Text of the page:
Giving back to the Jiménez-Porter Writers’ House

Jimenez-Porter Writers’ House banner by Jenna Brager
Jiménez-Porter Writers’ House banner by Jenna Brager.

This year I served as the initial judge/reader in poetry for the Jiménez-Porter Writers’ House Literary Prize contest. Thank you, Johnna Schmidt, for the opportunity.

Litfest is an annual literary contest and celebration. At the spring ceremony, awards are given out for the top three poems and short stories, honorable mentions, and the Writers’ House seniors graduate and receive certificates. I remember my Litfest fondly.

Four years ago I was graduating from the Writers’ House. And when Johnna announced the winners of that year’s competition, I was so surprised that my poem “An invisible middle” had won first place!

I’m thrilled to pass on some of that excitement to the next Writers’ House generation. It was very special to read almost 100 undergraduate poems as an alumna. Choosing 10 to pass along to the final judge (Ocean Vuong!) was an honor.

It was difficult to decide on the top 10 because many of the poems had great potential, voice, and imagery. I definitely saw a lot of my early writing in some of them.

The results of the 2017 Litfest are being announced this week. And I hope that even if I didn’t choose your poem in the top 10, and even if Ocean Vuong didn’t pick yours for the top winners, you’ll still continue to write. We need emerging poets and short story writers. We need champions of the freedom of expression. I’m getting all sappy because I truly believe in this vital community of writers. The Writers’ House matters — your writing and voice matter. I’m so glad to soon call you my fellow Writers’ House alumni.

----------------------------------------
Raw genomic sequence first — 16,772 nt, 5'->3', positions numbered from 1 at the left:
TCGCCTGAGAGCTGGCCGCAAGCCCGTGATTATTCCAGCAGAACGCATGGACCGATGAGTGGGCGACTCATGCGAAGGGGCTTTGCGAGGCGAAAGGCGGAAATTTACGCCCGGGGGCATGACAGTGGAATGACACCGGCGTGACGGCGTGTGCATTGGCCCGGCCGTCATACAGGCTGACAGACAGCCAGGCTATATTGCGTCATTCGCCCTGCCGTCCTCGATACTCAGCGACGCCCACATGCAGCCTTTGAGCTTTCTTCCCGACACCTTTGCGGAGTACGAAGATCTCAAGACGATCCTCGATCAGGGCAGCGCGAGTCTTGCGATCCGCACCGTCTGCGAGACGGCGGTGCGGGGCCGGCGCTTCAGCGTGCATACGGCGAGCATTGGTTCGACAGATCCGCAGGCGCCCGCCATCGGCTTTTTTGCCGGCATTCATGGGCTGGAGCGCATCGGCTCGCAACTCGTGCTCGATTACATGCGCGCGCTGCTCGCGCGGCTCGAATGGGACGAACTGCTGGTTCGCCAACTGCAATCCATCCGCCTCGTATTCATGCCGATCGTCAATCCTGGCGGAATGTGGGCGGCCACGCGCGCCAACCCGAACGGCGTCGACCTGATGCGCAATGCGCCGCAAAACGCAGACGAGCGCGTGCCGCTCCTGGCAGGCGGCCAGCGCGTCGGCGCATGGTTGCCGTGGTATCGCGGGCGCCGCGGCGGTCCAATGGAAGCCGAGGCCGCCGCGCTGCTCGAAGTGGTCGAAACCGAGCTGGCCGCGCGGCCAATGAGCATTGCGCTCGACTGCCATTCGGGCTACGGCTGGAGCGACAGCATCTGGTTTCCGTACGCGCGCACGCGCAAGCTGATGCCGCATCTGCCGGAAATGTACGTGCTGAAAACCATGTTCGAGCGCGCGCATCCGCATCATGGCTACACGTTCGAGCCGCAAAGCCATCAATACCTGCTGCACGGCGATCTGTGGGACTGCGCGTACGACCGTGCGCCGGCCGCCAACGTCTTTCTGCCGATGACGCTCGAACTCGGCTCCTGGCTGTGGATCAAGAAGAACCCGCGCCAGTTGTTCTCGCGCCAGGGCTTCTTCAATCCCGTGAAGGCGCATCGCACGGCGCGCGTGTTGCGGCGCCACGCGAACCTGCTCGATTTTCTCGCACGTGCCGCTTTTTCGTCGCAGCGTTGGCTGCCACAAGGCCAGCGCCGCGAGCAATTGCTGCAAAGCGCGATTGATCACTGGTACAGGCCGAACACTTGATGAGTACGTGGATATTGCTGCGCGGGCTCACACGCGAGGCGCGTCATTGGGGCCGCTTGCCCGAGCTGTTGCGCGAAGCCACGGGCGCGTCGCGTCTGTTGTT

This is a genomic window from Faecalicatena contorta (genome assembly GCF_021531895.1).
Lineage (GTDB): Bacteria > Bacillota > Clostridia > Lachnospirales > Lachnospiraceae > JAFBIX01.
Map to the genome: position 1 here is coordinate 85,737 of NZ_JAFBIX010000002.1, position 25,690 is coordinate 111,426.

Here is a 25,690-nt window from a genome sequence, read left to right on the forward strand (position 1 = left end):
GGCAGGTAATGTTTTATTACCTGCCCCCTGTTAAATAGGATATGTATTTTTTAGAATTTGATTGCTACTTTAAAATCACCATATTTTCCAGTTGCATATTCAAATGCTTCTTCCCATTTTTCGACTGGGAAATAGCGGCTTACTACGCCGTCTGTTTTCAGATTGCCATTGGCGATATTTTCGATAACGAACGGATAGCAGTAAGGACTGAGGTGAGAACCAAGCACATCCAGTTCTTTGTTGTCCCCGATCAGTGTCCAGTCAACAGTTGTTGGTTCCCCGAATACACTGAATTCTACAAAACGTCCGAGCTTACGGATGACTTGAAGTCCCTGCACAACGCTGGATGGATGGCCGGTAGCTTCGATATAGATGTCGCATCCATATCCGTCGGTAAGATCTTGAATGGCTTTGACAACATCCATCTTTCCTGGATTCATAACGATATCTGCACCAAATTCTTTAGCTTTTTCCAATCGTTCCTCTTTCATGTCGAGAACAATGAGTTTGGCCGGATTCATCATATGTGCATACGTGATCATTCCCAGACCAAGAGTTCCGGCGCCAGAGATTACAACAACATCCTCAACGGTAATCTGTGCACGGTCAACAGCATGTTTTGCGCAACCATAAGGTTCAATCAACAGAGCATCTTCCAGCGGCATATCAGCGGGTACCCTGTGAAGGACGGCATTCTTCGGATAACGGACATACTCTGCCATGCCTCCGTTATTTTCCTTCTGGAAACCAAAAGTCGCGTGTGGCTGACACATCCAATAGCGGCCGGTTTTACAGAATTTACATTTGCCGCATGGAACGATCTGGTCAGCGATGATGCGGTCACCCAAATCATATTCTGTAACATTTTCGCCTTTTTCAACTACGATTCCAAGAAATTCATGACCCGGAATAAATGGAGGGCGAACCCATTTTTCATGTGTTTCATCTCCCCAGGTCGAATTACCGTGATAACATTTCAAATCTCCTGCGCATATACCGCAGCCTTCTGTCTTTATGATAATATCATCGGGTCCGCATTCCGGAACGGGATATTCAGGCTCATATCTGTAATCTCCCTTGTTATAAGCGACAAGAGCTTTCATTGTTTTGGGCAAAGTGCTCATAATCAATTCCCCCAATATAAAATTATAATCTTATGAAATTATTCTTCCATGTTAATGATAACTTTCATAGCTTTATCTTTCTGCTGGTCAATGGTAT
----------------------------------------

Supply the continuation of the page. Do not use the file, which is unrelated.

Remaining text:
This year’s Litfest is Thursday, May 4 at 8 p.m. in St. Mary’s Hall at the University of Maryland. Writers will read from the honorable mentions and top winning poems and stories. And the 2017 Stylus will be unveiled. I’ll see you there.

The power of writers as activists

The incredible Taylor Lewis reflects on the power of writers as activists, her experiences teaching abroad in France, going to grad school in Hawaii, and the current political climate in a recent article in The Writers’ Bloc.

Back in 2011, at the Jiménez-Porter Writers’ House at the University of Maryland, Taylor had the great idea to start up a literary-arts newspaper on campus — what eventually became The Writers’ Bloc. The University of Maryland had niche newspapers, but nothing like this.

I was grateful to be included in starting the paper, becoming its Editor-in-Chief years later, and am so proud of what it has grown into.

“Since then, it has evolved in ways I could have never imagined,” Taylor writes. “From Writers’ to Writer’s; from a focus solely on arts and writing to music and blogs and activism. The staff has grown exponentially from the few of us who started it, and though I haven’t met many of them, every new generation carries on the legacy, making it bigger and better.”